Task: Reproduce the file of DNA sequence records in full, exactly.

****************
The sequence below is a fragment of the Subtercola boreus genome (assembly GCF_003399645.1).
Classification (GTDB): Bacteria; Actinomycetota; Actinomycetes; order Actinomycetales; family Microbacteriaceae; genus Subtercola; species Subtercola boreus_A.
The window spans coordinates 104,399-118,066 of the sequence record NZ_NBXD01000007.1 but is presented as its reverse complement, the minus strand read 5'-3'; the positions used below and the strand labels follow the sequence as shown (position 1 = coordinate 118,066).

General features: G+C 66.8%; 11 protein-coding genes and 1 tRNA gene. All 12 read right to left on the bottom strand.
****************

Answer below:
The sequence below is a fragment of the Subtercola boreus genome (assembly GCF_003399645.1).
Classification (GTDB): Bacteria; Actinomycetota; Actinomycetes; order Actinomycetales; family Microbacteriaceae; genus Subtercola; species Subtercola boreus_A.
The window spans coordinates 104,399-118,066 of the sequence record NZ_NBXD01000007.1 but is presented as its reverse complement, the minus strand read 5'-3'; the positions used below and the strand labels follow the sequence as shown (position 1 = coordinate 118,066).

General features: G+C 66.8%; 11 protein-coding genes and 1 tRNA gene. All 12 read right to left on the bottom strand.